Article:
When we first get a glimpse of the grand Palais Garnier staircase in Masquerade, only half of the cast is dancing and moving about. The rest is watching from each side of the stairs. These are the dummies - dummies dressed in wonderfully intricate costumes, often echoing those of the actual cast. Some very few of these are crossovers, I.E. used by cast members in some productions, and by dummies in other productions. The Matador is one of these. The Las Vegas production also has more dummies than what Maria Bjørnson designed. These additional dummies were designed especially for Vegas by Sue Willmington, which was Bjørnson's "right hand" for many years. Among these characters we find the Bee Woman and Napoleon, and also a colourful female dummy with bisquit skirt, fruit and icecream.

An interesting detail about the staircase dummies is that many illude animals. We have the Ox, the Golden Lion Man, the Snake Woman, the Rooster, the Eagle etc. The other half have a hint of devil or death in them - the skeleton in the upper staircase, Lon Chaney's twisted face, Mephistopheles etc. It seems like Maria Bjørnson wanted to underline the animalic and diabolic undertones of the Masquerade. It's also what Hal Prince wanted to add to the scene, or actually to the show in general: "From the first day of rehearsal, [maintaining a sense of menace throughout the show] was the first thing I addressed with the whole company. We were in a rehearsal hall in Lambeth, across the Thames, and I said, "This whole play is designed to keep the audience always, always on the alert, and you must contribute to that." ( on September 30, 2011).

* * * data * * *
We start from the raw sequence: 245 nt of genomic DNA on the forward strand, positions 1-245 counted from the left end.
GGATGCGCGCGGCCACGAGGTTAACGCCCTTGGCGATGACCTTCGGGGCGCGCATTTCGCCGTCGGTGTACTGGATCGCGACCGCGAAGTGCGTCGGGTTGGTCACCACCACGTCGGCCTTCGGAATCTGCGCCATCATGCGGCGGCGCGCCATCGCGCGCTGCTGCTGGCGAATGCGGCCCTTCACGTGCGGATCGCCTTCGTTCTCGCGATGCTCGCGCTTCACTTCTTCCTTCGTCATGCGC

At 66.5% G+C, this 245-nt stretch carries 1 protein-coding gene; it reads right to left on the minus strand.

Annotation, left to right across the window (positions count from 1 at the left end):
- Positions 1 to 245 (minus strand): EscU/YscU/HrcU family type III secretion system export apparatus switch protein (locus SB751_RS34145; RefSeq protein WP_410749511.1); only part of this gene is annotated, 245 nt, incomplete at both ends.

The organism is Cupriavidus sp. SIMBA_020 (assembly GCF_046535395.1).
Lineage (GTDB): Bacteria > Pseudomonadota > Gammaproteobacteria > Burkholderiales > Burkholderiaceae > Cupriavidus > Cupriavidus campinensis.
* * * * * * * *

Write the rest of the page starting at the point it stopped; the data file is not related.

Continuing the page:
A third element is that the dummies often echoes the costumes ensemble members wears. Mefisto reminds of Red Death, The Bajazzo is echoed by the "Scary Clown", the Mob Cap girl has her pendant in the Gaulouise, the Shepherdess in the Rococo lady and so on. It helps blurring out the lines of who is real and not.

Each production have their own ways of displaying the dummies. My description of where they are usually displayed may therefore not match each production entirely. But it gives a clue of where to typically look for the various characters. Also, when I wrote above that the dummies don't move, it wasn't entirely true. They are designed to move slightly when the cast interacts with them and dance in the staircase. The intricate details of their costumes emphasize their movements. But they don't exactly dance around, as the live cast do… A last aspect of the dummies is that they form a sort of safety barriere, so the actual cast members don't step too close to the edge and fall off the stairs. Each of the designs for the dummies carries a D (for "dummies") and a number.

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This figure is placed in the upper half of the staircase, sitting on the balustrade along with a young girl in red dress.

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This figure is placed in the upper half of the staircase, appearing behind the two sitting on the balustrade. This costume seems to echo what the manager André wears.